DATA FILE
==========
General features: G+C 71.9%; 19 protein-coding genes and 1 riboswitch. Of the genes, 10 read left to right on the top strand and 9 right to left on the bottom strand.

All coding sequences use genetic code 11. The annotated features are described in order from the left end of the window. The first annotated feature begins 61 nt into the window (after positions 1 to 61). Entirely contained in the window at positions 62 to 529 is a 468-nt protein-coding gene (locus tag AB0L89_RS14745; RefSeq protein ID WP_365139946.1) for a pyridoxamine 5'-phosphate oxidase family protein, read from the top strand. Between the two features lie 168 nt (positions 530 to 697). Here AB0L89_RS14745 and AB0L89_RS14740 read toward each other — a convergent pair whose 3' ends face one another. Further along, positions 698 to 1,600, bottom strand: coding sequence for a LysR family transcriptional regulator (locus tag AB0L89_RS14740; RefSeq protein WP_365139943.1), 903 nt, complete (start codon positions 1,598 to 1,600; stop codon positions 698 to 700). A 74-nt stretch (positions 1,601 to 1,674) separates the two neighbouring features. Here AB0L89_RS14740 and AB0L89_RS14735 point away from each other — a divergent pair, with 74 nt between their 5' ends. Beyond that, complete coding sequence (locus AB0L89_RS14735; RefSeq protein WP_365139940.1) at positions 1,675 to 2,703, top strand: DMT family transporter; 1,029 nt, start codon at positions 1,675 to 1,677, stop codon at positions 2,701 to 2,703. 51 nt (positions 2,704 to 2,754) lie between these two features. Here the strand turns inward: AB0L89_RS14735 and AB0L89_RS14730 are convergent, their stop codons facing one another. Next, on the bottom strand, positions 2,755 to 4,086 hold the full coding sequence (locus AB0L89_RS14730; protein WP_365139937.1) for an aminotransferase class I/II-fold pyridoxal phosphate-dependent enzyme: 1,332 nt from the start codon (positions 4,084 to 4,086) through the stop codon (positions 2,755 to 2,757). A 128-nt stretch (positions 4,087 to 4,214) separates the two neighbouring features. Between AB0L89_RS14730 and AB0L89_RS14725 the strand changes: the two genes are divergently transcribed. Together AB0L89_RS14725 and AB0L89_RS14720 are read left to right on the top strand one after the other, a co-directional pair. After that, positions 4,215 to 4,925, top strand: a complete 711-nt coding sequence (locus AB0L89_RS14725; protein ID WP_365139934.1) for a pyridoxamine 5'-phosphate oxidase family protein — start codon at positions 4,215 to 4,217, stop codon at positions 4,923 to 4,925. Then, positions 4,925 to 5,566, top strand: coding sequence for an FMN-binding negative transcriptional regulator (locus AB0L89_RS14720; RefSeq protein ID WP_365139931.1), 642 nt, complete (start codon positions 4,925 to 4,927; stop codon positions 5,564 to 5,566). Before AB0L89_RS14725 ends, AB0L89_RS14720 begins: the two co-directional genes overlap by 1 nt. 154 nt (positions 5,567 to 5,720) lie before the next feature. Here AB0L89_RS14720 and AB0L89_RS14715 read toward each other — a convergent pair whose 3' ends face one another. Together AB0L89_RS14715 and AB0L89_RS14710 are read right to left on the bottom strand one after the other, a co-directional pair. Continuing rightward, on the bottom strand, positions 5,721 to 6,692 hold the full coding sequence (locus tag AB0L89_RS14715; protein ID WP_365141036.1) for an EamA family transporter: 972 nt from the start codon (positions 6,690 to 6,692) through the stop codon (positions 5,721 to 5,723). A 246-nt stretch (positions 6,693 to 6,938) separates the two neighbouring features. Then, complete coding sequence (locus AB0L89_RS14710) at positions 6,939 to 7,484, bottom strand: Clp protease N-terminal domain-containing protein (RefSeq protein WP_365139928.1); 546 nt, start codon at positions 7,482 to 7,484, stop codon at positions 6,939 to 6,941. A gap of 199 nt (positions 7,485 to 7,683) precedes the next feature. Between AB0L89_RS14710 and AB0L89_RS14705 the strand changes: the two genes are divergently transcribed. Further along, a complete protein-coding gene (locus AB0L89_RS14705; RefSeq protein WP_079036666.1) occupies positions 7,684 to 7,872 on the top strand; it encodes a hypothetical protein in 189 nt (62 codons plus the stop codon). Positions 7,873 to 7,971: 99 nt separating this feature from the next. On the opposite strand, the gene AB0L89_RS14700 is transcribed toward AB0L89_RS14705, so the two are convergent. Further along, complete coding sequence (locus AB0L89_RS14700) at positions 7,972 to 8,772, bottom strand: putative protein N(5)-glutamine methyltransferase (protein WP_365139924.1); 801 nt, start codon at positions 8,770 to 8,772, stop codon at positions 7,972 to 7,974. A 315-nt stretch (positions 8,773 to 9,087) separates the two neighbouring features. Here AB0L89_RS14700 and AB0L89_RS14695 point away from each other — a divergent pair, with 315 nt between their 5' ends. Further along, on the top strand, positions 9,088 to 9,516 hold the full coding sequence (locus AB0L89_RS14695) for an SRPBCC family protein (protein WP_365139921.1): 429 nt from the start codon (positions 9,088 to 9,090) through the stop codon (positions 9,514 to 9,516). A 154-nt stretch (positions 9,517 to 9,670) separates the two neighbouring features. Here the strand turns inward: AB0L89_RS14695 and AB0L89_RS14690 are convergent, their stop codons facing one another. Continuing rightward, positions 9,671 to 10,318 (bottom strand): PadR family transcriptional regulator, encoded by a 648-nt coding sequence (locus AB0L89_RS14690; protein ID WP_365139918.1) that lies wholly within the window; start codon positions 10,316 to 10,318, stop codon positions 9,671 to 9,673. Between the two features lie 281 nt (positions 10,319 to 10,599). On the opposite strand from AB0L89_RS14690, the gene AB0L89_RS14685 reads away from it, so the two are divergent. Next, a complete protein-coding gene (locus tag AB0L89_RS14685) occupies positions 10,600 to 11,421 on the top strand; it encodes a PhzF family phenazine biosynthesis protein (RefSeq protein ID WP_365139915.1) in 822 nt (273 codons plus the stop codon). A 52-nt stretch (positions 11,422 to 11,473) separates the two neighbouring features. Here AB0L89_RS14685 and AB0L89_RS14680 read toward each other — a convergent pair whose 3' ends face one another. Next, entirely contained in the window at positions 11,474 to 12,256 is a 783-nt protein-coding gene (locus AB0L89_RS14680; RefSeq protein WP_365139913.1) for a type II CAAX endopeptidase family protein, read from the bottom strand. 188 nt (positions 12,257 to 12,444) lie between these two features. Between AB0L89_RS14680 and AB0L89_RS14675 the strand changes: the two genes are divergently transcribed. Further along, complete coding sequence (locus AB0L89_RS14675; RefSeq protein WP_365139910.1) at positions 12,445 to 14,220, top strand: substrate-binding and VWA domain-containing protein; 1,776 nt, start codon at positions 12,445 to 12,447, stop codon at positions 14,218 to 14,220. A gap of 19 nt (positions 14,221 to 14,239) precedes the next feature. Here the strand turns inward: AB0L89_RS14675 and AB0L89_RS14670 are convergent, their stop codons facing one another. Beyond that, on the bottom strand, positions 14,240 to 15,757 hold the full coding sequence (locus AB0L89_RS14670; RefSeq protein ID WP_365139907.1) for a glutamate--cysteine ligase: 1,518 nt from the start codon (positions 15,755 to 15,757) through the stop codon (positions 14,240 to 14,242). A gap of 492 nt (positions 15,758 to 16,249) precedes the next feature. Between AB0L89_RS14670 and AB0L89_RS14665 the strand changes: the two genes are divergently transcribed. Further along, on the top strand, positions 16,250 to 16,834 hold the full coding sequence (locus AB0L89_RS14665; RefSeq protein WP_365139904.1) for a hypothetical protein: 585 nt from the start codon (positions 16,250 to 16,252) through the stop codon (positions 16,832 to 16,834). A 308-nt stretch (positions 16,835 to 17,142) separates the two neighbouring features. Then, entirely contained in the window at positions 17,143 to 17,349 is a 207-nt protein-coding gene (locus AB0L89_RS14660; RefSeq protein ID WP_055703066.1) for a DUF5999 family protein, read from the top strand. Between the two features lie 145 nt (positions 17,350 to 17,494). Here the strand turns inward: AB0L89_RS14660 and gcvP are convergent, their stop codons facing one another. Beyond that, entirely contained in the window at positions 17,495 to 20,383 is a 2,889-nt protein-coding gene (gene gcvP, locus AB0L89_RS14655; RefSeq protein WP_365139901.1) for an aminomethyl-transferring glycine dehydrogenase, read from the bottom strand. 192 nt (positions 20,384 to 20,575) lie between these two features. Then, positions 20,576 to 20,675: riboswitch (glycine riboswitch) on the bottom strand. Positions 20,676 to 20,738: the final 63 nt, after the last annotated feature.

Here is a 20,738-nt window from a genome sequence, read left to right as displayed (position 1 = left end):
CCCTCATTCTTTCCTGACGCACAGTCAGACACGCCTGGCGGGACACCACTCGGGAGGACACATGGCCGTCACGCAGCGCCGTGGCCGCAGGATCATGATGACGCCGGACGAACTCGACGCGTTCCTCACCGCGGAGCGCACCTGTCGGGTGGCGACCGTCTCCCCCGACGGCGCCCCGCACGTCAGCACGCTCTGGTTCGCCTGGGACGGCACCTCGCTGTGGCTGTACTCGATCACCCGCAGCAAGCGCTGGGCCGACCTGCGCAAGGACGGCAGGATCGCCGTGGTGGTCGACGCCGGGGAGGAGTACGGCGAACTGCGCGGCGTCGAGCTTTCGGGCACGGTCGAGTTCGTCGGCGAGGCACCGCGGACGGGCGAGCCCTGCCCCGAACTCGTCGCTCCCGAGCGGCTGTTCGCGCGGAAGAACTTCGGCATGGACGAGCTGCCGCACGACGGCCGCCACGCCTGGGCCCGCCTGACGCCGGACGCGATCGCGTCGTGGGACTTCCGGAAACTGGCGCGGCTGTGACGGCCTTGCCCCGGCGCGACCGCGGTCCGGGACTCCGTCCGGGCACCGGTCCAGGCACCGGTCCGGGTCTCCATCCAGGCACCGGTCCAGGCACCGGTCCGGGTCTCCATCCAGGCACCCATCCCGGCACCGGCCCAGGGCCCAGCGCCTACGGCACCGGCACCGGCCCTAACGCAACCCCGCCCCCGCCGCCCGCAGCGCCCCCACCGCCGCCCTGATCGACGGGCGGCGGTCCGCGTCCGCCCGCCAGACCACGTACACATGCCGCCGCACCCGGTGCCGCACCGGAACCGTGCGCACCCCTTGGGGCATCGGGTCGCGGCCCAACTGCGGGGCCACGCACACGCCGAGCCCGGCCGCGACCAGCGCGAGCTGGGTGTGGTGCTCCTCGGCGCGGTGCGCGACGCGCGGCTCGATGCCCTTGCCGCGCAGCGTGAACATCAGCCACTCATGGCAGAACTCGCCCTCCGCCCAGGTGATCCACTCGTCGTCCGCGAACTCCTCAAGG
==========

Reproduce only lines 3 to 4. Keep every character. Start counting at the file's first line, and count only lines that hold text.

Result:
Here is a 20,738-nt window from a genome sequence, read left to right as displayed (position 1 = left end):
CCCTCATTCTTTCCTGACGCACAGTCAGACACGCCTGGCGGGACACCACTCGGGAGGACACATGGCCGTCACGCAGCGCCGTGGCCGCAGGATCATGATGACGCCGGACGAACTCGACGCGTTCCTCACCGCGGAGCGCACCTGTCGGGTGGCGACCGTCTCCCCCGACGGCGCCCCGCACGTCAGCACGCTCTGGTTCGCCTGGGACGGCACCTCGCTGTGGCTGTACTCGATCACCCGCAGCAAGCGCTGGGCCGACCTGCGCAAGGACGGCAGGATCGCCGTGGTGGTCGACGCCGGGGAGGAGTACGGCGAACTGCGCGGCGTCGAGCTTTCGGGCACGGTCGAGTTCGTCGGCGAGGCACCGCGGACGGGCGAGCCCTGCCCCGAACTCGTCGCTCCCGAGCGGCTGTTCGCGCGGAAGAACTTCGGCATGGACGAGCTGCCGCACGACGGCCGCCACGCCTGGGCCCGCCTGACGCCGGACGCGATCGCGTCGTGGGACTTCCGGAAACTGGCGCGGCTGTGACGGCCTTGCCCCGGCGCGACCGCGGTCCGGGACTCCGTCCGGGCACCGGTCCAGGCACCGGTCCGGGTCTCCATCCAGGCACCGGTCCAGGCACCGGTCCGGGTCTCCATCCAGGCACCCATCCCGGCACCGGCCCAGGGCCCAGCGCCTACGGCACCGGCACCGGCCCTAACGCAACCCCGCCCCCGCCGCCCGCAGCGCCCCCACCGCCGCCCTGATCGACGGGCGGCGGTCCGCGTCCGCCCGCCAGACCACGTACACATGCCGCCGCACCCGGTGCCGCACCGGAACCGTGCGCACCCCTTGGGGCATCGGGTCGCGGCCCAACTGCGGGGCCACGCACACGCCGAGCCCGGCCGCGACCAGCGCGAGCTGGGTGTGGTGCTCCTCGGCGCGGTGCGCGACGCGCGGCTCGATGCCCTTGCCGCGCAGCGTGAACATCAGCCACTCATGGCAGAACTCGCCCTCCGCCCAGGTGATCCACTCGTCGTCCGCGAACTCCTCAAGG